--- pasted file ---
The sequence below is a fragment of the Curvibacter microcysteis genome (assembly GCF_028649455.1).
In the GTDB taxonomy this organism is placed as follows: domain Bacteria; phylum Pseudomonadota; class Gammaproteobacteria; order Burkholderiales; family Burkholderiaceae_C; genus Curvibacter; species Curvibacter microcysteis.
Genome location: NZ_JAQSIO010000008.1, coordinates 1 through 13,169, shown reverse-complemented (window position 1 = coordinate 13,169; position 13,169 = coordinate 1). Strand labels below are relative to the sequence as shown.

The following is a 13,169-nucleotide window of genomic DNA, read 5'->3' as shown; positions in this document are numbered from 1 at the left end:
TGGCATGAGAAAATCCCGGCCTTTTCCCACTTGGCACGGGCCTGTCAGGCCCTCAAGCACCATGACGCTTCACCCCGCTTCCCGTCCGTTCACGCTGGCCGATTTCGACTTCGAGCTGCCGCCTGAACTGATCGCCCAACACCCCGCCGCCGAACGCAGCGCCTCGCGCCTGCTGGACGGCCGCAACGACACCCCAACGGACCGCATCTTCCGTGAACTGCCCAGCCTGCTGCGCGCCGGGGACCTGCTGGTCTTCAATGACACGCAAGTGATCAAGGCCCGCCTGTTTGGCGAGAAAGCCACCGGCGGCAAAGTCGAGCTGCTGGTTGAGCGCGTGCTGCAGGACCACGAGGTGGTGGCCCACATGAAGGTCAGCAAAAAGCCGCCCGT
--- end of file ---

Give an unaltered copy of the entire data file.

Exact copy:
The sequence below is a fragment of the Curvibacter microcysteis genome (assembly GCF_028649455.1).
In the GTDB taxonomy this organism is placed as follows: domain Bacteria; phylum Pseudomonadota; class Gammaproteobacteria; order Burkholderiales; family Burkholderiaceae_C; genus Curvibacter; species Curvibacter microcysteis.
Genome location: NZ_JAQSIO010000008.1, coordinates 1 through 13,169, shown reverse-complemented (window position 1 = coordinate 13,169; position 13,169 = coordinate 1). Strand labels below are relative to the sequence as shown.

The following is a 13,169-nucleotide window of genomic DNA, read 5'->3' as shown; positions in this document are numbered from 1 at the left end:
TGGCATGAGAAAATCCCGGCCTTTTCCCACTTGGCACGGGCCTGTCAGGCCCTCAAGCACCATGACGCTTCACCCCGCTTCCCGTCCGTTCACGCTGGCCGATTTCGACTTCGAGCTGCCGCCTGAACTGATCGCCCAACACCCCGCCGCCGAACGCAGCGCCTCGCGCCTGCTGGACGGCCGCAACGACACCCCAACGGACCGCATCTTCCGTGAACTGCCCAGCCTGCTGCGCGCCGGGGACCTGCTGGTCTTCAATGACACGCAAGTGATCAAGGCCCGCCTGTTTGGCGAGAAAGCCACCGGCGGCAAAGTCGAGCTGCTGGTTGAGCGCGTGCTGCAGGACCACGAGGTGGTGGCCCACATGAAGGTCAGCAAAAAGCCGCCCGT